Imported vehicles to be allowed into the country by year of manufacture, says Customs

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Factual Pursuit of Truth for Progress

 

Vehicles imported into Nigeria will be permitted by year of manufacture.

This is according to the Nigeria Customs Service (NCS), which says it aims at addressing the issue of bringing in scraps and dead cars into the country.

The agency said when the review is done, old vehicles will no longer be allowed into the country.

Speaking at a budget defence session with the House of Representatives Committee on Customs on Tuesday, Comptroller General of Customs, Col. Hameed Ali (rtd), lamented that most of the vehicles imported into the country were rickety.

He observed that “Most of the vehicles imported into this country are rickety vehicles.

“We are working on a policy which will reduce the number of years. Most of the trucks that collapse on the roads are rickety vehicles and they go for 200 meters and die.

“Honestly, I think we should look at this and reduce the number of years of cars being imported into the country.

‘We need roadworthy vehicles. It is our hope that our own industries begin to produce cars that will be affordable.”

Speaking on fast-tracking the process of clearing goods at the ports, the CGC said the service was installing scanners, which were purchased by the Minister of Finance and the Central Bank of Nigeria (CBN), assuring that once they are installed, the delays encountered in the clearing of good will be addressed.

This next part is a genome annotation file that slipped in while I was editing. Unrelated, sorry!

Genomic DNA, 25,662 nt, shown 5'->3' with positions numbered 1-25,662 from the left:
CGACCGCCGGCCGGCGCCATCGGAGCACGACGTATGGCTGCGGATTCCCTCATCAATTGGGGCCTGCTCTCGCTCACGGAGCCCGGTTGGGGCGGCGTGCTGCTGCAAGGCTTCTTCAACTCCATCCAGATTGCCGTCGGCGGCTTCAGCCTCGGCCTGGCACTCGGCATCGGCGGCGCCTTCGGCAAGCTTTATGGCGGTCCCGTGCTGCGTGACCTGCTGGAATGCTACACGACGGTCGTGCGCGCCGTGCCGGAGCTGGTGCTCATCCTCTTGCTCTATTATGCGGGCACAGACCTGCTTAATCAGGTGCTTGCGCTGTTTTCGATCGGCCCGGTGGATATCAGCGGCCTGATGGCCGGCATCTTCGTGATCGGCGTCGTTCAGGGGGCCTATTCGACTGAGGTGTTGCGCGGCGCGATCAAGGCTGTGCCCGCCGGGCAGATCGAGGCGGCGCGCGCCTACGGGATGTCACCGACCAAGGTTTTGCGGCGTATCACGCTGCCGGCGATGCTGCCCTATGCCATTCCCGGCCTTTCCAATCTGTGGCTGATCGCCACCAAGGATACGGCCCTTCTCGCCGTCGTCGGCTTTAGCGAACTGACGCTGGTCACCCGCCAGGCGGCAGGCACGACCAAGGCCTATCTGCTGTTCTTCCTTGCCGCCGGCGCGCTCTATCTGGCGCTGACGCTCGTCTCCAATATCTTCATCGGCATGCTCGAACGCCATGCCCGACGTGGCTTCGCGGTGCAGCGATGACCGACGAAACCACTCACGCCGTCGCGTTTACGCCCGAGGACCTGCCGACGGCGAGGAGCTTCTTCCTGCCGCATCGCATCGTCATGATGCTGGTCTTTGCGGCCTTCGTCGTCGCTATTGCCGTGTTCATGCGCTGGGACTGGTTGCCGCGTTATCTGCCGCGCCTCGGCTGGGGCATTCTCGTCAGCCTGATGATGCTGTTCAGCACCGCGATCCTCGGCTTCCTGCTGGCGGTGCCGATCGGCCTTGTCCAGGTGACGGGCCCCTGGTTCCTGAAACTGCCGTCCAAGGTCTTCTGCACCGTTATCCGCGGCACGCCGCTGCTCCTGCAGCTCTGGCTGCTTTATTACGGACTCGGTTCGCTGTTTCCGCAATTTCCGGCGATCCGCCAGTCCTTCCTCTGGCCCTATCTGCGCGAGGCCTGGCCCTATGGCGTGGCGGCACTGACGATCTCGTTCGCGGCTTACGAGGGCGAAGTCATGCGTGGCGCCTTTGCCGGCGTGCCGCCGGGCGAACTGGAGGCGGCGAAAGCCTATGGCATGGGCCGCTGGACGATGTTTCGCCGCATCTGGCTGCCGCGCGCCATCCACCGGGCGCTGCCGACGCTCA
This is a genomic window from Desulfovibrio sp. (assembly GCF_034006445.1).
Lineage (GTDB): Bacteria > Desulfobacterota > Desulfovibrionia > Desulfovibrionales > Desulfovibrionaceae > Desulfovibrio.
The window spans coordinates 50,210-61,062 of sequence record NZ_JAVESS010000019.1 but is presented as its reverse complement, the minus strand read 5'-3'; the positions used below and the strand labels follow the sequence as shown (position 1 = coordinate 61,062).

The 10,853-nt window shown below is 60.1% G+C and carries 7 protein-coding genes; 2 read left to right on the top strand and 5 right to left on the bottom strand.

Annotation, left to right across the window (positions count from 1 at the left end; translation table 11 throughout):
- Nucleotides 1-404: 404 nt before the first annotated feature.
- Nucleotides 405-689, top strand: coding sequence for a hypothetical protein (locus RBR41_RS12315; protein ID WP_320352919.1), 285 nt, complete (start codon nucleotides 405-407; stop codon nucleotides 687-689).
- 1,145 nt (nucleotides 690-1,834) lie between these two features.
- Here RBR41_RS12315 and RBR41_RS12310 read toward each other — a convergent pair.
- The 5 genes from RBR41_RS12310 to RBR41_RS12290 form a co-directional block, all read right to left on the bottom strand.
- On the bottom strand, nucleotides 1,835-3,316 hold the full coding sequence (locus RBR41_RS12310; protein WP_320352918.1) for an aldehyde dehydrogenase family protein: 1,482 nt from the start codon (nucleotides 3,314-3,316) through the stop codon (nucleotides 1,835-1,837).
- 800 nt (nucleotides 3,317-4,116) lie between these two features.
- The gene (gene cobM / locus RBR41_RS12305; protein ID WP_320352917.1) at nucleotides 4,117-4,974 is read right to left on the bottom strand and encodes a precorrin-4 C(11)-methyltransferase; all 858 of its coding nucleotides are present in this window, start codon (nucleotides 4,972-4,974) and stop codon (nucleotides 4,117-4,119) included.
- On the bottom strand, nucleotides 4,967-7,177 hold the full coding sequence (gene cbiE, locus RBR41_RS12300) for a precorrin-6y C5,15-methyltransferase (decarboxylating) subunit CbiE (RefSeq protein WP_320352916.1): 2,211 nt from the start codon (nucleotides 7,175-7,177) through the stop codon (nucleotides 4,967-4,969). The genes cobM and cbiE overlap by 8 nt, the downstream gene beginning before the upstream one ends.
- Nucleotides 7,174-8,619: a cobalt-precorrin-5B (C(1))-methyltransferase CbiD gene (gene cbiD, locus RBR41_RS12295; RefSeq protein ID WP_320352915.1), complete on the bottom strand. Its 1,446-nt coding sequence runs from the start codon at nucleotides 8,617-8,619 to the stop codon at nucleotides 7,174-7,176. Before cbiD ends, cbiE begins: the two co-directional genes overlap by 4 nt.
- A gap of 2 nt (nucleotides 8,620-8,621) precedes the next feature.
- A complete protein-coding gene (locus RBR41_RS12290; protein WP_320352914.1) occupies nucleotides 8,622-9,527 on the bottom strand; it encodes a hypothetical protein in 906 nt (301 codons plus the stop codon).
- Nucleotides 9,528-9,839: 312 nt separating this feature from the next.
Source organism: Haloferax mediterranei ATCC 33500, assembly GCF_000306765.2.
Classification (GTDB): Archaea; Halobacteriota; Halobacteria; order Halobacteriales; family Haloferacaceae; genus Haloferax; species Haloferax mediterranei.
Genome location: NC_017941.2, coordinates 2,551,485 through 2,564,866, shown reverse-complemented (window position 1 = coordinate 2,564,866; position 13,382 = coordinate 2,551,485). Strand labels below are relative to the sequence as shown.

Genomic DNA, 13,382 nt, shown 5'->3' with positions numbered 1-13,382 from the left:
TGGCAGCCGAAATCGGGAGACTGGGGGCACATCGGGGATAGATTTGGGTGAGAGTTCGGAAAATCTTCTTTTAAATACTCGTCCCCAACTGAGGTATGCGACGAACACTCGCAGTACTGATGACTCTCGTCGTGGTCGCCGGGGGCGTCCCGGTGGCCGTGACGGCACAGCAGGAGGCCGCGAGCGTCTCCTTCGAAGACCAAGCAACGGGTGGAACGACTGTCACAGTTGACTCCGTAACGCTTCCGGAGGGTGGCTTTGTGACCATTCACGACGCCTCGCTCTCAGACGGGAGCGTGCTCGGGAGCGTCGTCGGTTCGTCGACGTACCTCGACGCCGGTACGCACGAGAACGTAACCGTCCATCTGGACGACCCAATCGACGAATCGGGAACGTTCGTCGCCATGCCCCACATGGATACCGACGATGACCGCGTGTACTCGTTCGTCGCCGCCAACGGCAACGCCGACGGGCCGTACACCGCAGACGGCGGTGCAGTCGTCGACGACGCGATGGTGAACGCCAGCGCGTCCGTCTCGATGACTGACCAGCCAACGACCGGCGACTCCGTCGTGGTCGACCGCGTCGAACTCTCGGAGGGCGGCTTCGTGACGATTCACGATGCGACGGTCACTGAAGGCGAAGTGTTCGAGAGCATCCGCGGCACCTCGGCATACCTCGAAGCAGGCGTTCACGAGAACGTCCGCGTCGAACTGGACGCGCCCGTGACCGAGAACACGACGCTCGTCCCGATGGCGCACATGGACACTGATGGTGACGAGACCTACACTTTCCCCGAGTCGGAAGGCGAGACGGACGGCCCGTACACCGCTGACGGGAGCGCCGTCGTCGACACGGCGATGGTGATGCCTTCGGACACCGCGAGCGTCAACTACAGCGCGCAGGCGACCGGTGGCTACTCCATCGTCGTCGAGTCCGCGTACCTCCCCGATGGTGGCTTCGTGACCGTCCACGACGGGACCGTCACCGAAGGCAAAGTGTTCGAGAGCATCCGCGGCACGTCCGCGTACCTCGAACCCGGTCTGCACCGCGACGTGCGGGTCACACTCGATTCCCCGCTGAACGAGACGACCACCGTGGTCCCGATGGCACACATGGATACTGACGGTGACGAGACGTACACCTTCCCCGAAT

He told the lawmakers that: “The Ministry of Finance has bought three scanners based on emergency purchase and by May they will land here.

“Also, CBN has secured four scanners to be deployed. Once this is done, it will remove completely the issue of contact; secondly, it will fast track the process,” Ali disclosed.

On the issue of security, Ali said “The issue of security does not fall on the shoulders of one agency.The issue of security can be best tackled by all of us. It is a joint effort.”

Members of the committee had earlier expressed concern with the deteriorating insecurity in the country, which they blamed on the proliferation of arms and ammunition.

Most of the lawmakers blamed the Customs for failing to stop smugglers from smuggling dangerous weapons into the country through the borders.

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